Deputy Mayor, Alderman Jock Campbell, along with local youth representatives, Adrian Wood and Kaylee Oakes unveil the interpretation panel as part of the reflective space.
Community members gathered at Percy Park in Rokeby on the anniversary of Black Tuesday to reflect on the devastation caused by the bushfires and to unveil the reflective space.
The space includes a bench seat with a commemorative plaque and an interpretation panel. Five trees have also been planted in memory of the five members of the Clarence community who lost their lives during the fires.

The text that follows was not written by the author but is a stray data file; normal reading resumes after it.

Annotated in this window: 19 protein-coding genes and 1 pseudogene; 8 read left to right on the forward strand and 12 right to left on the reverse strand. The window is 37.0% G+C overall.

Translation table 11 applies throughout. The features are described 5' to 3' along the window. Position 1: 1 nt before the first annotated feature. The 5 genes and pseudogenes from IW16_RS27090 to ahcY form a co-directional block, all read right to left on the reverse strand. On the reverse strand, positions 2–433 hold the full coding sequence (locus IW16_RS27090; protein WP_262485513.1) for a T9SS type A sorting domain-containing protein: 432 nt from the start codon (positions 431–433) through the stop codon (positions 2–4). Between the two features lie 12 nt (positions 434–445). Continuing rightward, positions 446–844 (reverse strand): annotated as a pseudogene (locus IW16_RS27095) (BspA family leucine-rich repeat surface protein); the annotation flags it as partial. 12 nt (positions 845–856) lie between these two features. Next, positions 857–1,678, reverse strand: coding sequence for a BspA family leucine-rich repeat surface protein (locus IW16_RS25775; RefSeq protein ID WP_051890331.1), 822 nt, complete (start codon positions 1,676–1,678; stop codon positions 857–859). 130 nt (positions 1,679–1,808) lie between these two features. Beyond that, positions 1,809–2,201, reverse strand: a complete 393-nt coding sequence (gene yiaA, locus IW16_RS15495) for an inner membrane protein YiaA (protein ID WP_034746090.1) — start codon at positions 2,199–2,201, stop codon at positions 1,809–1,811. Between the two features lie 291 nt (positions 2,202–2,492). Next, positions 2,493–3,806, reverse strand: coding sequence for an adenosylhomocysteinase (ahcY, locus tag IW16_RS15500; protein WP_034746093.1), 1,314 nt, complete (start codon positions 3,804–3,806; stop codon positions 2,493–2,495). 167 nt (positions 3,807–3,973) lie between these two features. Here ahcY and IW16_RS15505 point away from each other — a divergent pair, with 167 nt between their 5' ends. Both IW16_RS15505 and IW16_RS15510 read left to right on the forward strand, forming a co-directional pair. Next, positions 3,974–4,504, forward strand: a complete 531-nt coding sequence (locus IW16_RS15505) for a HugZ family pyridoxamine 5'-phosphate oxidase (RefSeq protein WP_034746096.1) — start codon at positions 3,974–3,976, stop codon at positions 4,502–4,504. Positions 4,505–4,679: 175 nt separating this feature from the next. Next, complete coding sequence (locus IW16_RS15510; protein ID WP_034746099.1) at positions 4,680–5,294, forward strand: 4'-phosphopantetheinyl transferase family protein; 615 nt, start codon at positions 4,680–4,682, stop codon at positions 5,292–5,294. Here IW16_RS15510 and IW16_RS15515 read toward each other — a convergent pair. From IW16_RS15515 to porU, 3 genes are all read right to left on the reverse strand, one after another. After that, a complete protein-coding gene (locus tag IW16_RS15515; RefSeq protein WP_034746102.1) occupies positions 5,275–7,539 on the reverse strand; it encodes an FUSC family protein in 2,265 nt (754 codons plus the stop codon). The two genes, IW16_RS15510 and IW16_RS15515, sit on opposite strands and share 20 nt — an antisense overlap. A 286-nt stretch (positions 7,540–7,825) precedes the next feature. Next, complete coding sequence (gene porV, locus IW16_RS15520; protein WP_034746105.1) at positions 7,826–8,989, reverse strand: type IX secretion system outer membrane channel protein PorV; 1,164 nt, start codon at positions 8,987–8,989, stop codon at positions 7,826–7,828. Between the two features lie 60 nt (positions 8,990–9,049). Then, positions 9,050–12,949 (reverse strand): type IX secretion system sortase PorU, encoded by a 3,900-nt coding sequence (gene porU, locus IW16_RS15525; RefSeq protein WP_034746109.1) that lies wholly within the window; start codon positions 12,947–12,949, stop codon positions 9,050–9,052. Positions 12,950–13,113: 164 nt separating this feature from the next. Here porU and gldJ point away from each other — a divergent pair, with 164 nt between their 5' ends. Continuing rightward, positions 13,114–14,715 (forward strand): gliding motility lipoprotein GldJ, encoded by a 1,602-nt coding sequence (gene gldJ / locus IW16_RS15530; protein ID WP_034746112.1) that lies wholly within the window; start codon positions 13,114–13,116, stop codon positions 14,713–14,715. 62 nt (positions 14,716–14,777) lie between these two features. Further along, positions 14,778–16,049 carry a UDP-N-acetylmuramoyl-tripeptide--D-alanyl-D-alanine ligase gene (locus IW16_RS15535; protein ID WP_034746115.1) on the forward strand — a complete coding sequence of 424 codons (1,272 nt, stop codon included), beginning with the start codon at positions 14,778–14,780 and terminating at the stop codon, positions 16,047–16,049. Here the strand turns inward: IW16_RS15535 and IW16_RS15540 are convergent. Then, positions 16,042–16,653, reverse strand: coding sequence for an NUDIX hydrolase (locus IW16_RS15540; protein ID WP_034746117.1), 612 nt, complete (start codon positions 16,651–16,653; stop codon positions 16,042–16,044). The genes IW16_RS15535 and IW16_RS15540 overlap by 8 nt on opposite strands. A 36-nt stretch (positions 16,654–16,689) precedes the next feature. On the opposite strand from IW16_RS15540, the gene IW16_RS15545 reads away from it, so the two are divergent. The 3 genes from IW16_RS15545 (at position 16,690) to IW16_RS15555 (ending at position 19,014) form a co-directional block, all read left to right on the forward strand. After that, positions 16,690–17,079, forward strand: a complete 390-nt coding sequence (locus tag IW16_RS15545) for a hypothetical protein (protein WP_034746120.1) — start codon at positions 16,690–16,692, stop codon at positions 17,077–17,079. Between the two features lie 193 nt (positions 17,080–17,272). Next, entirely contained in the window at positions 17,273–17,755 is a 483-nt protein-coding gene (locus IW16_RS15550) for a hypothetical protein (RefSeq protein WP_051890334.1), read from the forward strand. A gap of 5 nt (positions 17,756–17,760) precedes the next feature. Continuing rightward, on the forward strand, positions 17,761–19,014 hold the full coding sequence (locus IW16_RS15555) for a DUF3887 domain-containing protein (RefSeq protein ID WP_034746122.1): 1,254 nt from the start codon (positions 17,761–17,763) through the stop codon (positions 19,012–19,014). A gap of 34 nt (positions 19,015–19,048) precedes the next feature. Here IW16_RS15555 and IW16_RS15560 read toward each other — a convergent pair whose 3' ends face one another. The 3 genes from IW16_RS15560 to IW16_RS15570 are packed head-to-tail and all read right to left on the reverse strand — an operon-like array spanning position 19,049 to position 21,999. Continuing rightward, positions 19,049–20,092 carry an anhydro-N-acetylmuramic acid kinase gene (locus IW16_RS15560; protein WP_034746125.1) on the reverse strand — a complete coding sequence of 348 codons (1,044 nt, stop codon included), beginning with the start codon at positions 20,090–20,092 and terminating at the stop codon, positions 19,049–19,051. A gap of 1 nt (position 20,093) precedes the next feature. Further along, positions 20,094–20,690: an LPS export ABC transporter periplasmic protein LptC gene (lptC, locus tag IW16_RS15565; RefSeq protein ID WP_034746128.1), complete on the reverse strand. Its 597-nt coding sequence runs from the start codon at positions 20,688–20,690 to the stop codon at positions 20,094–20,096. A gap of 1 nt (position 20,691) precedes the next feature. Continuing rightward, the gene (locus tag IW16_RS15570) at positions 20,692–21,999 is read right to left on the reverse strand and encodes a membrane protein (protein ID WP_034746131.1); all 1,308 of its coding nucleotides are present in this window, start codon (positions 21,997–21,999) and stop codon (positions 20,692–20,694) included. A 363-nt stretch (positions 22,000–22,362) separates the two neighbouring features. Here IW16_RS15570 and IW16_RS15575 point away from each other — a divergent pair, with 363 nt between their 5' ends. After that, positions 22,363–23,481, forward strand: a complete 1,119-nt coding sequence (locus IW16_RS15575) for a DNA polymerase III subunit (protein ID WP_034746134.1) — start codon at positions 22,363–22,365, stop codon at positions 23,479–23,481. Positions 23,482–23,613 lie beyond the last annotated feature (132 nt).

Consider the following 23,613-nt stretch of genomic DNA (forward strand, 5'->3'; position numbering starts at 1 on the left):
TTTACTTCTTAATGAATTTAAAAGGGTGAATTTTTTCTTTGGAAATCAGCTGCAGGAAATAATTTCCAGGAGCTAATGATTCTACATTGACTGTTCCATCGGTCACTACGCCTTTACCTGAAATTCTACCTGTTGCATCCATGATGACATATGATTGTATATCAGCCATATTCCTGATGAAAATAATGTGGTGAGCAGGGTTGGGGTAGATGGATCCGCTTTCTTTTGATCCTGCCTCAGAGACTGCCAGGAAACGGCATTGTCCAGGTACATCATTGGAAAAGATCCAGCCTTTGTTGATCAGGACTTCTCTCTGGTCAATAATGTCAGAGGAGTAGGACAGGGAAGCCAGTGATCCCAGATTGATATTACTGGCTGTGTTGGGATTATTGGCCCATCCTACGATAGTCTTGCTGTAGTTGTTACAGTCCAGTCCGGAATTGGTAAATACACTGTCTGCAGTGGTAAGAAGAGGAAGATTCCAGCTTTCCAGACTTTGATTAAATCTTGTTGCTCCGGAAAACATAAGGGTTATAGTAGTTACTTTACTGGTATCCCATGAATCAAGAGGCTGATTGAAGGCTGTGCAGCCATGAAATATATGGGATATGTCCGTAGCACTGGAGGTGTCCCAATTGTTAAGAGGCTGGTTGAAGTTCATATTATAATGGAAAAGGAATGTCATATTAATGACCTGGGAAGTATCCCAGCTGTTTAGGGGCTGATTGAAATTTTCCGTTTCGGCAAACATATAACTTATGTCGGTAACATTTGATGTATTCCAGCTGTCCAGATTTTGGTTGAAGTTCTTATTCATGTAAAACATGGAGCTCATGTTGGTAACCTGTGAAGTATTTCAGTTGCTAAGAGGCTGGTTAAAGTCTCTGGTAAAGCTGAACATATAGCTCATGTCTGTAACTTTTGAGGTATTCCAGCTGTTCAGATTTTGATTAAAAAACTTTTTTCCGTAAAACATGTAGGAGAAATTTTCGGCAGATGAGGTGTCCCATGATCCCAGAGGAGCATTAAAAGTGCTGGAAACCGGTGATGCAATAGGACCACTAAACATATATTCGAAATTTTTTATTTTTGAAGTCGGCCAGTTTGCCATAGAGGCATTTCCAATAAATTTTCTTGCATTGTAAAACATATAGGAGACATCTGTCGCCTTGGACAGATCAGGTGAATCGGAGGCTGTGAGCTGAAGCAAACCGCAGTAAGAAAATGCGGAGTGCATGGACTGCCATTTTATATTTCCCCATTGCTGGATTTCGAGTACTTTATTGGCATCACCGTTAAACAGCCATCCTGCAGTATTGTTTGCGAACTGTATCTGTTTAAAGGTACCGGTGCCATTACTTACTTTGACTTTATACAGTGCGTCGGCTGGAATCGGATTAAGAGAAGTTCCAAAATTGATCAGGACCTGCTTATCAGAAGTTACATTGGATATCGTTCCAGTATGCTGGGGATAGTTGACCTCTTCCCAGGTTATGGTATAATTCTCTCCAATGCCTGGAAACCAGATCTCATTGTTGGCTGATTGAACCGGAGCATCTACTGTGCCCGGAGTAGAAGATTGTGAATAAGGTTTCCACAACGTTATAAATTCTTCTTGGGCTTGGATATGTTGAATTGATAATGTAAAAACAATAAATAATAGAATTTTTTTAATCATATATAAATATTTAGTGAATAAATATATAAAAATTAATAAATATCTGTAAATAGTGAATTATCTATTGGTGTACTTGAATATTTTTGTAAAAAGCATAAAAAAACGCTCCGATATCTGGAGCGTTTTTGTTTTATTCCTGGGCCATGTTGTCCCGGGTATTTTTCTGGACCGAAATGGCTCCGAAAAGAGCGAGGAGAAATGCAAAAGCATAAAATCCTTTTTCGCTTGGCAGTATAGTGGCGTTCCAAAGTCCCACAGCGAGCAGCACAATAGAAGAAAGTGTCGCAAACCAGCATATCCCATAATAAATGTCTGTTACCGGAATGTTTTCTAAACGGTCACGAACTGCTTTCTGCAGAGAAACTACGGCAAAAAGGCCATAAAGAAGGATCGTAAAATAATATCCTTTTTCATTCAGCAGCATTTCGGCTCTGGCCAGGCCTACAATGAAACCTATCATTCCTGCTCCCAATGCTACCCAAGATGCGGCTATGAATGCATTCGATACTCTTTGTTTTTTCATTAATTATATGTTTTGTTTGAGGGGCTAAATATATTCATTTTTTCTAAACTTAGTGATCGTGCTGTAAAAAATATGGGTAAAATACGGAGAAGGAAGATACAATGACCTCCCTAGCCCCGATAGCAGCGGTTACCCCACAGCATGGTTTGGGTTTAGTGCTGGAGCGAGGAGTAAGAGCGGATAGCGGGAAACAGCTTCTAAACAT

The trees were watered by two local youth representatives to symbolise the community’s recognition of the devastation caused in the 1967 bushfires, the strength displayed in rebuilding from such destruction, and commitment to preventing such a catastrophe happening again.
“The reflective space will be a lasting reminder, a place to reflect and contemplate the tragedy, and importantly, remember those who lost their lives and homes in the 1967 bushfires,” Mayor of Clarence, Alderman Doug Chipman said.
“It is fitting to have the site located in Rokeby. Of all the places in Clarence, Rokeby suffered the worst with no reticulated water or fire brigade.
“The community rallied together and fifty years on, Rokeby has been rebuilt. The reflective space serves as an important reminder of the 1967 bushfires and the need for vigilance and preparedness to prevent such a catastrophe happening again.”